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Climbingak

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  1. Complete tear I would think surgery 9 times out of 10. Won’t just be a debridement. Will most likely need anchors etc and lots of time to heal in
  2. Live view auto detects but it also auto detects everyone else on the range. If you have a spot that’s away from others it’s great
  3. City Golf Club 2 trackman bays indoors. Can practice with numbers or play. They have cameras as well so you can see your swing. Talk to Jonathan Buchanan.
  4. Someone else mentioned Stuart McGill in this thread. Anyone looking to do heavy deadlifts and squats and your main sport is golf should look up what he has to say about this. He took a ton of criticism when asked about the professional golfers trend about 5-10 years ago of hitting the gym and doing heavy power and Olympic lifts. He said they were shortening their career. He poses that the spine adapts to the stresses it’s faced with. A heavy lifters spine is less supple than a gymnasts. Golf is more elastic. Anyway, he’s been doing it for a long time and only works with the worst spines or the best athletes (sometimes both). You might want to give him a look up if this is your plan. He just recently did a video podcast about this very subject.
  5. Add rotation You are releasing at the ball instead of at the target
  6. This diagnoses is not as bad as it may feel to you right now. Although you are relatively young for this, arthritis in the facet joints of your back is almost a normal finding for most people as they age. It may not even be the cause of your back pain. Regardless, know that this can be treated quite successfully and conservatively. Strengthening and flexibility are the keys to helping your pain. I love a DVD called “Foundations”, but anything that accomplished this will be helpful. The pain clinic is likely to offer you facet blocks, median nerve blocks, and/or RF ablation. These can all be helpful for some people. The key is this is pain “management”. There are a lot of people willing to take your money out there. You have to find what works for you as far as managing your situation and what activities you want to do. Stuart McGill as mentioned above is an expert on spines and what causes pain. He has his big three exercises. They work well. Luckily, back pain like this is usually a problem for the 40s and 50s aged people. Usually we lose enough flexibility where things start to become more stable and not hurt as badly. Obviously not for everybody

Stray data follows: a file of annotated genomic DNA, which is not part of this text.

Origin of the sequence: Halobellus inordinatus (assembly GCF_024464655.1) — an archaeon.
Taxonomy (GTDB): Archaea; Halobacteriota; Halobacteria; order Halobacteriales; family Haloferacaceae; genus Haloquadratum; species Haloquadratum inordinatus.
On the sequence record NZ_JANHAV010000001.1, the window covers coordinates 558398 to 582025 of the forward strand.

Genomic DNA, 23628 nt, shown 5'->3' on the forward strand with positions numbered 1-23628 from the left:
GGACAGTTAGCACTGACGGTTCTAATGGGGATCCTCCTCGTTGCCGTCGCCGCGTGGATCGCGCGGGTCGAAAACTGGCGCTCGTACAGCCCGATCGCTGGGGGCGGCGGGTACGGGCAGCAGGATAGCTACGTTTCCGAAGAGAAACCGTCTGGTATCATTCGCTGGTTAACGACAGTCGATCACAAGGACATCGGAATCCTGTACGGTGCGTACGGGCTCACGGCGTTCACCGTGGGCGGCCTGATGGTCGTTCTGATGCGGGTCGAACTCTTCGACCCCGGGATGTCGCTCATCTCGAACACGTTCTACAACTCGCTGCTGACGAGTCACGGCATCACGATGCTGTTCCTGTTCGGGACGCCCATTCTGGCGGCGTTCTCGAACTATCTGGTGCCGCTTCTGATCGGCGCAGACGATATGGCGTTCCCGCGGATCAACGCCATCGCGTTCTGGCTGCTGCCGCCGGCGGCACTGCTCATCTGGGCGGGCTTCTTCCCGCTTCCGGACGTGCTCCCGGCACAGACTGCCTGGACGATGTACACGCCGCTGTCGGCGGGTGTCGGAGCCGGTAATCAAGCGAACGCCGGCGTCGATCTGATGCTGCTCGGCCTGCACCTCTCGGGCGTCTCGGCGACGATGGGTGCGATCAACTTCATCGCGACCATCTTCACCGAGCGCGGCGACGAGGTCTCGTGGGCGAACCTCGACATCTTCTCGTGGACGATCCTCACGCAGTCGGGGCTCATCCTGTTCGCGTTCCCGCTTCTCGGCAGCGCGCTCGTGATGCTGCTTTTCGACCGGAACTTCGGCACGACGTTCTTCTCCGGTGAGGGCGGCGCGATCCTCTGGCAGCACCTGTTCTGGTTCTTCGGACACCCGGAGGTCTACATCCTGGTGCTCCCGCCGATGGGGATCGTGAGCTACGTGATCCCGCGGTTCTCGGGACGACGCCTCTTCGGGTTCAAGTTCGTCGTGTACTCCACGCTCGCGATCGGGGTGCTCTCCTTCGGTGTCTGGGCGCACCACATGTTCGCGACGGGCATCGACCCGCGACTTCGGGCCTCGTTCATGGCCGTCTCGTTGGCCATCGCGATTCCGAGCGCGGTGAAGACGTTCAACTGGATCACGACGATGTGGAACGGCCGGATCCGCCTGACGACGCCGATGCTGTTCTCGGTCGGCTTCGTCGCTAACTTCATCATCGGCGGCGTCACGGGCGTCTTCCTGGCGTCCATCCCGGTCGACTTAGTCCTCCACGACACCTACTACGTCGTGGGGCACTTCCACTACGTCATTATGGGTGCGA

7. TSA wouldn't let me carry on a bag when I had the impact snap in it. Made me check it. It passed the other 10 times I took it on although it always gets my bag flagged to be searched. Usually they let it go, but the last guy didn't. He was holding it upside down like a billy club with a big yellow brain buster on the end of it.
  8. If your spine was "out of alignment" the MRI would have picked that up. X-ray looks mildly rotated (like not taken from straight on). MRI is not the end all be all of tests. It's a static picture of your spine in a static state. That being said it's better than X-ray and will pick up most anatomic problems. If the surgeon said there is nothing structural wrong with your spine I would believe him. Doesn't mean you don't have dynamic instability. It is very hard to injure your SI joint. It is a very solid joint. A lot of people get told SI joint but I bet >75% of those are wrong. It takes a good amount of trauma/energy. Fall onto tailbone from slip on he ice, car accident. Ok maybe. They can get inflamed as the poster with AS suggested. If you have a non surgical back, the best way to approach it is PT (strengthen and stretch), walking a lot (the way your spine moves when you walk brings mobility and blood flow). I personally like the DVD "foundations". Does really well. They call chronic problems like this pain "management" for a reason. This is about you finding what works for you and helps you and manage your problem. You will see there are a thousand different solutions for back pain. When you see that in any medical treatment regimen, it usually means none of them work well, especially for everyone. There are a lot of people willing to take your money on this. Strengthening and stretching is where it's at (foundations or google stuart McGill big three exercises). If all else fails it could be yours hips or dynamic spine instability (can get a dynamic "provocative" MRI. Can try a hip steroid injection (low risk) as a diagnostic injection. Just find what works for you and watch who you give your money to.
  9. May just be your alignment. I always fight being aligned with my shoulders to the right when I feel like I'm aligned to the target. I'm not an expert, but I would think if you were aligned properly to your target you wouldn't have a swing flaw that would make you swing 10 degrees right. Just a thought
  10. If you were giving a class on the best way to herniate a disc it would be to flex your spine and then add in extreme rotation Can't count how many people have herniated their lumbar disc getting groceries out of the back seat of their car/getting out of the front seat of their car. Golf unrelated hint: face the door first before doing the above maneuvers. The facets can be injured as well with extension and rotation. More common to see this with golf. Engaging your core muscles and avoiding extremes of positions helps protect the back. The majority of golf related back injuries are muscular strain.
  11. I'd check into your hip. Hip problems can manifest itself in "back pain". Xray should be pretty cheap. With your prior back history it could very likely be your back, but it's often hard to tell with the pain you describe.
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